Mattie Cone Sleeth was a significant force for change in Oregon during the early decades of the twentieth century. A devoted minister’s wife, she arrived in Portland with her family in 1903 and established herself as a leader of the Oregon Woman’s Christian Temperance Union (WCTU). She was an ardent supporter of woman suffrage, a licensed local preacher in Oregon for the Methodist Episcopal Church, and among the first woman jurors in the state.
Born in 1852 in Delaware, Ohio, Sleeth was a child of the midwestern frontier, the last of eight children to Luther Cone Sr. and Margaret Obershimer Cone. The family moved to Lawrence, Kansas, shortly before the Civil War for the opportunities offered by the newly organized territories of the Great Plains and Far West frontiers. A supporter of Kansas woman suffrage, Margaret Cone, a Methodist convert, instilled in her children a strong sense of religion and temperance and a respect for education.
In August 1863, Sleeth and her mother, sister, and brother survived the Quantrill Raid, an attack by William Quantrill's Raiders on the abolitionist town of Lawrence, Kansas. One of the bloodiest events of the Civil War, hundreds of civilians were killed and the town was set on fire. By the end of the war, Sleeth’s father had been killed in battle; her brother Leander, a Union soldier, never returned from the Andersonville prison in Georgia.
In 1872, Mattie Cone completed two years of the classical curriculum at the University of Kansas before marrying Asa Sleeth, the minister of the town's Methodist church and a respected frontier theologian, author, lawyer, inventor, and horticulturist. Together, they rode the circuit, ministering to settlers in Kansas, Nebraska, and Iowa. Their son Dana was born in 1878.
Mattie Sleeth’s rural past led her to an urban future when Dana Sleeth, now a journalist, moved to Portland in 1903 and encouraged his parents to join him. They bought a modest house in Portland. For Asa Sleeth, Oregon was a place to retire and explore the area around the family farm in Scappoose, rural land that they owned later.
Mattie Sleeth became a supporter of the Oregon WCTU and woman suffrage, two issues she knew well from her youth. From 1903 to 1919, Mattie Sleeth was an active lecturer and organizer for the WCTU’s Evangelistic Department, carrying the temperance gospel and the cause of woman suffrage to Oregon counties. She spoke in Grange Halls, churches, and sitting rooms and met with people recently arrived from the Midwest. She reported in her diary that she often "hunted up" people from Nebraska, Iowa, or Kansas.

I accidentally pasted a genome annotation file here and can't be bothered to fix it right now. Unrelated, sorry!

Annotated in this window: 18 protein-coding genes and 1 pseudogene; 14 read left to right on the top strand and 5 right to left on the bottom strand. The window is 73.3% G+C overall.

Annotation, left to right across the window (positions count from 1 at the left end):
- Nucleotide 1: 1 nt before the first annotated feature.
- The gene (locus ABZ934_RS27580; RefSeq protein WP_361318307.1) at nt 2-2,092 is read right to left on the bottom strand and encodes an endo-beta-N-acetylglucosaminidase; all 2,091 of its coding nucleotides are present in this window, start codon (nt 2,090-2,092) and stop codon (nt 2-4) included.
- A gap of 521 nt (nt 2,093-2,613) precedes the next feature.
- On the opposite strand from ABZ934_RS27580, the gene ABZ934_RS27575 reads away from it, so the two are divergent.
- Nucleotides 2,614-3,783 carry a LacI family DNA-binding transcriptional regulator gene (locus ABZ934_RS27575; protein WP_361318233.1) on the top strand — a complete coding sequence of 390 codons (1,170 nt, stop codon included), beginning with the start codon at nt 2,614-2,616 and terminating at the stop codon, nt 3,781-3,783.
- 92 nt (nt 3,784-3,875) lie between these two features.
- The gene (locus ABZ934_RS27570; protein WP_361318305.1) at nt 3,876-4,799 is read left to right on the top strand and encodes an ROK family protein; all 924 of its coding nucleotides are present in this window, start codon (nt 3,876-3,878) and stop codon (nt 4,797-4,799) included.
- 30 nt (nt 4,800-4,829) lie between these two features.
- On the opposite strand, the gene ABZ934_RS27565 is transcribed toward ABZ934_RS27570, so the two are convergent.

In her travels, Sleeth was given the pulpit, a platform denied state and national suffragists who opposed temperance. Local ministers frequently offered her the evening services, and she spoke on prohibition and woman suffrage to men and women who would not listen to other suffragists. The “good versus evil” arguments of religious prohibition were only part of her lectures; she also traced the development of Oregon legislation and often analyzed the national status of those campaigns.
Oregon women won the vote in 1912, and statewide prohibition went into effect in 1916. In 1915, Sleeth was elected president of the Multnomah County WCTU; in 1918 and 1919, she was elected president of the Oregon WCTU. Her son Dana Sleeth also enjoyed success during the Progressive Era as the editor of the Portland News, the Los Angeles Record, and the Seattle Star.
In 1919, Mattie Sleeth joined the executive board of the national WCTU. The next year, the Methodist Episcopal Church issued her a local preacher's license. In recognition of her efforts to pass the 1921 women’s jury bill, Sleeth received her jury certificate in 1922.
Mattie Cone Sleeth died in 1934, only six months after the repeal of the Eighteenth Amendment. Asa Sleeth died in 1935.